The High-Low Pass effect sets a limit above or below which frequencies can pass. High Pass allows frequencies above the limit and blocks frequencies below. Conversely, Low Pass allows frequencies below the limit and blocks frequencies above. Use High-Low Pass to do the following:
- Enhance or attenuate (reduce) a sound. For example, using High Pass can reduce traffic noise, which often is concentrated at low frequencies, while minimally affecting a voice recording. Using Low Pass can remove high-frequency sounds, such as static and buzzing.
- Change the focus from one sound to another over time. For example, in audio that contains both music and voice, you can fade out the music while gradually bringing in the voice.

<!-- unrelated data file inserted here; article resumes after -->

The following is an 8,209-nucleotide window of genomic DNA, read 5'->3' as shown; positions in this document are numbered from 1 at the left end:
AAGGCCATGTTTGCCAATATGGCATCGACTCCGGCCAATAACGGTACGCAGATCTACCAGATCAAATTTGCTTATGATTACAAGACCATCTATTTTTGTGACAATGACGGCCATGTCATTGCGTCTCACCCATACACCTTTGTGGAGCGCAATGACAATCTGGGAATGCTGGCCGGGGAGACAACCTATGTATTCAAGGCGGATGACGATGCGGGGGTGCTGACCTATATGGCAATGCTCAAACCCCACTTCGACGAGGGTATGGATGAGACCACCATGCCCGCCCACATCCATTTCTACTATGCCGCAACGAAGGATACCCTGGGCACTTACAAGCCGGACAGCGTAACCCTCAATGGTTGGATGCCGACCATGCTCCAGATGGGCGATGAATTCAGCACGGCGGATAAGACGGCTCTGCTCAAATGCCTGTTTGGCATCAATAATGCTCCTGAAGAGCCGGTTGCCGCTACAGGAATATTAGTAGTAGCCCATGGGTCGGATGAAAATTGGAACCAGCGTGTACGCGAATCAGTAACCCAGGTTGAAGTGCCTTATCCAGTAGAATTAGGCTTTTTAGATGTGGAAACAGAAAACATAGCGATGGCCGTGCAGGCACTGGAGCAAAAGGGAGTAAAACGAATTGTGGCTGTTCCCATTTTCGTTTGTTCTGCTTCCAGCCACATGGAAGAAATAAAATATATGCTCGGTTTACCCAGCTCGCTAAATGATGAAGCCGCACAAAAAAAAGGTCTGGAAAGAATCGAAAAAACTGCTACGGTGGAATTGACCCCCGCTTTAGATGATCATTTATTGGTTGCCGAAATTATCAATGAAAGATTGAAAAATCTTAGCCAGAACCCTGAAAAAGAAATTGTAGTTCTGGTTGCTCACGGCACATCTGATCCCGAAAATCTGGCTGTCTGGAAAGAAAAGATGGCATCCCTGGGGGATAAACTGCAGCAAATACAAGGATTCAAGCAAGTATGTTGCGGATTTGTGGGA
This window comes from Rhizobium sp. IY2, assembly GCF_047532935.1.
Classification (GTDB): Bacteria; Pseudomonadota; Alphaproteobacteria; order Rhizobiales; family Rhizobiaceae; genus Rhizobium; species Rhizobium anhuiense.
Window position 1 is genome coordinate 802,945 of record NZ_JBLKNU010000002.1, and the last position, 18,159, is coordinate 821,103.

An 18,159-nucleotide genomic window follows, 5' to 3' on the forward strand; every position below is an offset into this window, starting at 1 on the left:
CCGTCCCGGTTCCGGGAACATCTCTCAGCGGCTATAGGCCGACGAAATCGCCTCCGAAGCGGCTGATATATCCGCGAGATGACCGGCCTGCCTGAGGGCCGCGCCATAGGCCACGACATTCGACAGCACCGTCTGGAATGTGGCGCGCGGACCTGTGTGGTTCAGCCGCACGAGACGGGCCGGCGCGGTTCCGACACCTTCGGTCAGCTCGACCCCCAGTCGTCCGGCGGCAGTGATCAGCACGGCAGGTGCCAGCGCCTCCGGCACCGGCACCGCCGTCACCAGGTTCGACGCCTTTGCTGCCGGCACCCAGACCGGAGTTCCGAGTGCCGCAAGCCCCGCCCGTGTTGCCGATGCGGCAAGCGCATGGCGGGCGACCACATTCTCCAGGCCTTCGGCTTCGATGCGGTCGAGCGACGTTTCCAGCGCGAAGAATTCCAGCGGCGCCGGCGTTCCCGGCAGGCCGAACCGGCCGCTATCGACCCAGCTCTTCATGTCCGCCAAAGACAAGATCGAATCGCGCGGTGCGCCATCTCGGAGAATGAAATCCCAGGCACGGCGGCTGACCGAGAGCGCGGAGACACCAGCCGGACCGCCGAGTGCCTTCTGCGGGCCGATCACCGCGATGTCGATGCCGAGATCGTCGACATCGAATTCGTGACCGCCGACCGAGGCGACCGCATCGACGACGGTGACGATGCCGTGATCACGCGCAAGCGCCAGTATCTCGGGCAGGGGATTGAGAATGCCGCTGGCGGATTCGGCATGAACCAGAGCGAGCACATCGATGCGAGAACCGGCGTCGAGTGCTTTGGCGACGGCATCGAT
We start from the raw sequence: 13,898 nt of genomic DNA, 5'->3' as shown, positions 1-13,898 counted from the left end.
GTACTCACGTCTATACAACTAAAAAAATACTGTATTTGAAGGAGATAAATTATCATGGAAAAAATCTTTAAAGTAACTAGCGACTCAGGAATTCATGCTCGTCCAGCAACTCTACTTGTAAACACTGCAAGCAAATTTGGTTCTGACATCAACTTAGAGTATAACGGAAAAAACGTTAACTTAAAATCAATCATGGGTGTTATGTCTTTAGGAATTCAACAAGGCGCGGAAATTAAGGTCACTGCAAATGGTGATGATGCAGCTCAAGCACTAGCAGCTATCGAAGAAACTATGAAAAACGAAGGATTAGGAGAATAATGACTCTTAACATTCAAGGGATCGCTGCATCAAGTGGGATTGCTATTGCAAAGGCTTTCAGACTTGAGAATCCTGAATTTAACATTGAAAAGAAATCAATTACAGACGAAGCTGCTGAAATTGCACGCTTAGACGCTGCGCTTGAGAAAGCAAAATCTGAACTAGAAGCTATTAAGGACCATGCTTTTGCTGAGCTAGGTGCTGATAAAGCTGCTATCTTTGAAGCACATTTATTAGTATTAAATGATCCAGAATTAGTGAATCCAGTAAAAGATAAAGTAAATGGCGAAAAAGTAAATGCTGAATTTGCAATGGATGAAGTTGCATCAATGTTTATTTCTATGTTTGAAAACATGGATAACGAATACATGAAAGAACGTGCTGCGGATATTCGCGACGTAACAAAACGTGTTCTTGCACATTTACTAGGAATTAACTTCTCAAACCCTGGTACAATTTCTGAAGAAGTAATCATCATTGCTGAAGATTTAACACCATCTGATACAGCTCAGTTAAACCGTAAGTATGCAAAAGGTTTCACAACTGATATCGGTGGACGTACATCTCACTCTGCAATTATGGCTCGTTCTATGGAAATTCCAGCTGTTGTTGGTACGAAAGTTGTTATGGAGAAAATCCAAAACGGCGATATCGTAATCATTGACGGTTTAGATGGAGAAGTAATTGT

- Protect equipment from potentially damaging frequencies.
- Direct certain frequencies to specific equipment. For example, use Low Pass to isolate sounds intended for a subwoofer.
To check the frequencies that you filter out, switch to the opposite Filter Options value and preview audio.
Cutoff Frequency All frequencies below (High Pass) or above (Low Pass) are removed. If the unwanted sound changes over time, animate this property. To identify the frequencies of unwanted sound, use the Audio Spectrum effect.
Dry Out, Wet Out The amounts of the original (dry) sound and delayed (wet) sound in the final output. Common values for removing frequencies are 0% for Dry Out and 100% for Wet Out.